Monday, April 17, 2017

Using busing to combat kindergarten truancy | 89.3 KPCC

Using busing to combat kindergarten truancy | 89.3 KPCC:

Using busing to combat kindergarten truancy

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A study released last week reveals an unexpected approach to help schools reduce chronic student absenteeism: making sure kids ride the school bus.



“A lot of the work done that’s been done in absenteeism focuses on looking at characteristics of the child or the family,” such as poverty or student disengagement from school said U.C. Santa Barbara education researcher Michael Gottfried.
But Gottfried found that decisions made by the school system around transportation can also help solve the problem.
His nationwide study of 14,370 kindergarteners in the 2010-2011 school year asked whether kindergarteners taking the school bus have fewer absences than children who get to school by walking, car, or any other way.
He found that 12 percent of the children who took the school bus were chronically absent, two percent lower than kindergarteners who didn’t take the bus.
That percentage is small, but because he studied chronic absences – children absent ten or more days out of the school year – the cumulative effect could be large. By increasing the number of kindergartners taking the bus schools nationwide, schools could cut the number of lost instructional days by 1.04 million, he said.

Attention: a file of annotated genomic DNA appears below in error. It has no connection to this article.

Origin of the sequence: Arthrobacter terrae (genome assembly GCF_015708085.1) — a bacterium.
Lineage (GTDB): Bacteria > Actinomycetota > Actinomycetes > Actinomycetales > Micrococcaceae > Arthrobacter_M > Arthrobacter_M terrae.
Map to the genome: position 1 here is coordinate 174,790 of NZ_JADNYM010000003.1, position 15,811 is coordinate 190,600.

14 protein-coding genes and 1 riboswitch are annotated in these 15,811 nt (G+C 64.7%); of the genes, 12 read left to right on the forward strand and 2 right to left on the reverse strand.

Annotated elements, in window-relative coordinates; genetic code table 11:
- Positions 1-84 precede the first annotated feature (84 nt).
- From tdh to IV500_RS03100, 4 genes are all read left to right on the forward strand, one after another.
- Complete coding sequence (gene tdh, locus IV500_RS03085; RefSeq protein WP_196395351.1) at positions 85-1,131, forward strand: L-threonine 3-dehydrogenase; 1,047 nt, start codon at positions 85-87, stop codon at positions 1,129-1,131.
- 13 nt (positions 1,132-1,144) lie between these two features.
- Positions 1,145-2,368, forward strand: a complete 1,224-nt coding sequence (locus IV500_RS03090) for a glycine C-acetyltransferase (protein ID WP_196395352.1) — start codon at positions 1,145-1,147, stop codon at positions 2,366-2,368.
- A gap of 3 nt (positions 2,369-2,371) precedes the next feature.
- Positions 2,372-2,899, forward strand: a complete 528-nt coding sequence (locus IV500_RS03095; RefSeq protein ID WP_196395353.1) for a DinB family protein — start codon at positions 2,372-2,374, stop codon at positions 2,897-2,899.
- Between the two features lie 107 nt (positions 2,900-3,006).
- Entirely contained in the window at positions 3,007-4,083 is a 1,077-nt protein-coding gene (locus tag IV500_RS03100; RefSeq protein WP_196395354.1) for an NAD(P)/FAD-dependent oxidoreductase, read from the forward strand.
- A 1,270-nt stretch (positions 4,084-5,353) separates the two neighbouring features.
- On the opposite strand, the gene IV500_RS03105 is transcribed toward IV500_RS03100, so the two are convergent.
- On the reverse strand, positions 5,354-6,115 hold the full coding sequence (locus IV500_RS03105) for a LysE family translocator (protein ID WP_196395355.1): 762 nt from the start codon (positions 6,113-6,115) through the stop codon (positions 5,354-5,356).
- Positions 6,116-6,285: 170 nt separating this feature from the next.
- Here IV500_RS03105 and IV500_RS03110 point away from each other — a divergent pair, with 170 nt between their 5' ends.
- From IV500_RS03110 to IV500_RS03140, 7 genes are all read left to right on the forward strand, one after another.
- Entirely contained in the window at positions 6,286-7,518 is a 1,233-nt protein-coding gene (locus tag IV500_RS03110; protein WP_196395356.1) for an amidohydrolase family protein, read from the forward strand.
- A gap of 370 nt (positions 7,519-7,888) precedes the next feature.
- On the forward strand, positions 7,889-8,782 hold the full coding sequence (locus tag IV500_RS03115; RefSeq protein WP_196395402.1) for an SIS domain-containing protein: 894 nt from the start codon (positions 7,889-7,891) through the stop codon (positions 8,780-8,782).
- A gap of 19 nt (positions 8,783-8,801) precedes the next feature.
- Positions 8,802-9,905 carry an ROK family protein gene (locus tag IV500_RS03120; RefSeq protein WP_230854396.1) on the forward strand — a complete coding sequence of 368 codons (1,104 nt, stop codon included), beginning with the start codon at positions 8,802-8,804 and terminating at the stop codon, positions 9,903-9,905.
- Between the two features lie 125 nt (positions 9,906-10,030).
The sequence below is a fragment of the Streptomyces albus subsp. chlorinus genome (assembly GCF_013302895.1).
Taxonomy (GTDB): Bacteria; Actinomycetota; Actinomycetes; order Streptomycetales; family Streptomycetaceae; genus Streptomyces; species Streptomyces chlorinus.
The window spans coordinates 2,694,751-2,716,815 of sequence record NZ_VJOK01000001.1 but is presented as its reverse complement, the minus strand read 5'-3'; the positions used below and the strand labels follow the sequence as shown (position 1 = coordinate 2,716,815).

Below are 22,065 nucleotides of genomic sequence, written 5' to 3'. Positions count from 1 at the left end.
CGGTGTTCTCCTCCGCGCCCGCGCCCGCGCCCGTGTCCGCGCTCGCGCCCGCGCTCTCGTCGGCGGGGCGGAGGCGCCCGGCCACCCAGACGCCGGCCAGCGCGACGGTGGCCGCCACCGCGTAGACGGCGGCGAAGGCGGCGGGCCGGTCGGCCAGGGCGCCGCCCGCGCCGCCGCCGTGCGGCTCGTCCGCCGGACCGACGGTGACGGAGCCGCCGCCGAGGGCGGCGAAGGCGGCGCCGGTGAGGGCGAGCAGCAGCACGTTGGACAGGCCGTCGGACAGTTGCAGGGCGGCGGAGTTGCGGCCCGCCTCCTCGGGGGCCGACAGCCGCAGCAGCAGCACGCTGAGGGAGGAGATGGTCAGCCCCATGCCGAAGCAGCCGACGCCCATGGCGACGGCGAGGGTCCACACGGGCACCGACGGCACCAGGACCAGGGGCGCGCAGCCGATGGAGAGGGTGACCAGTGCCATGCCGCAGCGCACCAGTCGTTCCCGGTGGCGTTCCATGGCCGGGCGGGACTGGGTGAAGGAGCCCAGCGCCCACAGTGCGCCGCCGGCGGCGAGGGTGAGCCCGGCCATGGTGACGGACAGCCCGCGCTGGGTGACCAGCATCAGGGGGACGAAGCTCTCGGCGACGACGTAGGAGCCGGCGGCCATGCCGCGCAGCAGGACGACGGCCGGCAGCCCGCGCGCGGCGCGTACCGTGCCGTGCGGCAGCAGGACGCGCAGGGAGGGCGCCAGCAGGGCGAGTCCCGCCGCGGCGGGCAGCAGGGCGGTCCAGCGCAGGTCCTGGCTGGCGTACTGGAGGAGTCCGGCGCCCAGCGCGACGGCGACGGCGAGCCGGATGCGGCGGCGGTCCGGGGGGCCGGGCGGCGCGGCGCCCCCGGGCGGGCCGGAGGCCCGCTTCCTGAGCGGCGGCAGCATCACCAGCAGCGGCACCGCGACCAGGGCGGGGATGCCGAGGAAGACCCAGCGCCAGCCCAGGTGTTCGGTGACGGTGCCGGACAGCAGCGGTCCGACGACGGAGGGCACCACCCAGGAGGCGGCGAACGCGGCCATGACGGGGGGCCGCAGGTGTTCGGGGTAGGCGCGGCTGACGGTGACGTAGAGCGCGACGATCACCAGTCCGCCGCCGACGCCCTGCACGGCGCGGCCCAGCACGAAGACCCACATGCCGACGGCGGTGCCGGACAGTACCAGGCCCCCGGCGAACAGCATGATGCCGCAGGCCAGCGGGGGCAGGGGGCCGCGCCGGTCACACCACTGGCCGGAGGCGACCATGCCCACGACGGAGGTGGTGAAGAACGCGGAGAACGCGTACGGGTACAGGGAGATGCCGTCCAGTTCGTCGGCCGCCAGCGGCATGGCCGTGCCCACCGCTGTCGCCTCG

According to California officials, 210,000 students missed 10 percent or more of the school year in 2016 because of unexcused absences. And researchers have found that chronic truancy in kindergarten leads to lower test scores in third grade.
Gottfried joined an effort by the state attorney general’s office to shed light on the effects of chronic truancy on students and schools. Most school districts have taken steps in the last few years to cut chronic truancy and Gottfried wanted to give schools a concrete step that’s been shown by research to have an impact.
“Kindergarteners have the highest absenteeism rates,” because the transition into kindergarten is tough, Gottfried said.
There’s a deeper takeaway from the results, he said, beyond adding bus routes that could test already tight budgets. He calls it the “school bus effect.”
“Yes, the bus is important but [we should also ask] what is the bus symbolizing, what is the bus doing for kids and families and how can we still do that in the Using busing to combat kindergarten truancy | 89.3 KPCC:

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